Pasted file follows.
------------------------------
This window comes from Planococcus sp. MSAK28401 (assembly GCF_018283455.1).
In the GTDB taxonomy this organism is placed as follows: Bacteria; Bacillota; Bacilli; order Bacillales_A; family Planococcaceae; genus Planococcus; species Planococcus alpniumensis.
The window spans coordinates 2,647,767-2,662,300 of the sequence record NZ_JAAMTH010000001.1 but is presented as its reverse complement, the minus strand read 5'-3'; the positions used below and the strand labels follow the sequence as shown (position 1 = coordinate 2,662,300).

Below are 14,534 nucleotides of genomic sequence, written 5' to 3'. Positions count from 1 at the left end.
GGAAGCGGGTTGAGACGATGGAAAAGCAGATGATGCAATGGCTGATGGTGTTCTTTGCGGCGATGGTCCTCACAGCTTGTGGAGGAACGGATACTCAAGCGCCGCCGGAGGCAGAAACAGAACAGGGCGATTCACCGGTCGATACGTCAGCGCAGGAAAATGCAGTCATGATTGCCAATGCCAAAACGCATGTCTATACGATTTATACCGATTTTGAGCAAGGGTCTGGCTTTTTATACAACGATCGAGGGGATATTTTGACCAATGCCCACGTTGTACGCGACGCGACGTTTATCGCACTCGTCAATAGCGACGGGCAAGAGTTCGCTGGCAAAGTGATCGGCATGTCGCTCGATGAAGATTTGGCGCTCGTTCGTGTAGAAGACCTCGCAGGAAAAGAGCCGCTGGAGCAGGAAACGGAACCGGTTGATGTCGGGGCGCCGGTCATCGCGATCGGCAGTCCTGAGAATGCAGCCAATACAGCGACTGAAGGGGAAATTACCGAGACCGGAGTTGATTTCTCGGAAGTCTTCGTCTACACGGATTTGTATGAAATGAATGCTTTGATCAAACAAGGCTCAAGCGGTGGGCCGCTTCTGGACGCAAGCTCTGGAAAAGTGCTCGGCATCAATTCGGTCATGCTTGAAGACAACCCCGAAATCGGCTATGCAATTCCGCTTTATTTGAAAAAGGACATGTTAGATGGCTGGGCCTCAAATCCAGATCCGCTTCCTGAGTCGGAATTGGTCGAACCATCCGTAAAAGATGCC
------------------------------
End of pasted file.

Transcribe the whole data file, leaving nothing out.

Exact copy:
This window comes from Planococcus sp. MSAK28401 (assembly GCF_018283455.1).
In the GTDB taxonomy this organism is placed as follows: Bacteria; Bacillota; Bacilli; order Bacillales_A; family Planococcaceae; genus Planococcus; species Planococcus alpniumensis.
The window spans coordinates 2,647,767-2,662,300 of the sequence record NZ_JAAMTH010000001.1 but is presented as its reverse complement, the minus strand read 5'-3'; the positions used below and the strand labels follow the sequence as shown (position 1 = coordinate 2,662,300).

Below are 14,534 nucleotides of genomic sequence, written 5' to 3'. Positions count from 1 at the left end.
GGAAGCGGGTTGAGACGATGGAAAAGCAGATGATGCAATGGCTGATGGTGTTCTTTGCGGCGATGGTCCTCACAGCTTGTGGAGGAACGGATACTCAAGCGCCGCCGGAGGCAGAAACAGAACAGGGCGATTCACCGGTCGATACGTCAGCGCAGGAAAATGCAGTCATGATTGCCAATGCCAAAACGCATGTCTATACGATTTATACCGATTTTGAGCAAGGGTCTGGCTTTTTATACAACGATCGAGGGGATATTTTGACCAATGCCCACGTTGTACGCGACGCGACGTTTATCGCACTCGTCAATAGCGACGGGCAAGAGTTCGCTGGCAAAGTGATCGGCATGTCGCTCGATGAAGATTTGGCGCTCGTTCGTGTAGAAGACCTCGCAGGAAAAGAGCCGCTGGAGCAGGAAACGGAACCGGTTGATGTCGGGGCGCCGGTCATCGCGATCGGCAGTCCTGAGAATGCAGCCAATACAGCGACTGAAGGGGAAATTACCGAGACCGGAGTTGATTTCTCGGAAGTCTTCGTCTACACGGATTTGTATGAAATGAATGCTTTGATCAAACAAGGCTCAAGCGGTGGGCCGCTTCTGGACGCAAGCTCTGGAAAAGTGCTCGGCATCAATTCGGTCATGCTTGAAGACAACCCCGAAATCGGCTATGCAATTCCGCTTTATTTGAAAAAGGACATGTTAGATGGCTGGGCCTCAAATCCAGATCCGCTTCCTGAGTCGGAATTGGTCGAACCATCCGTAAAAGATGCC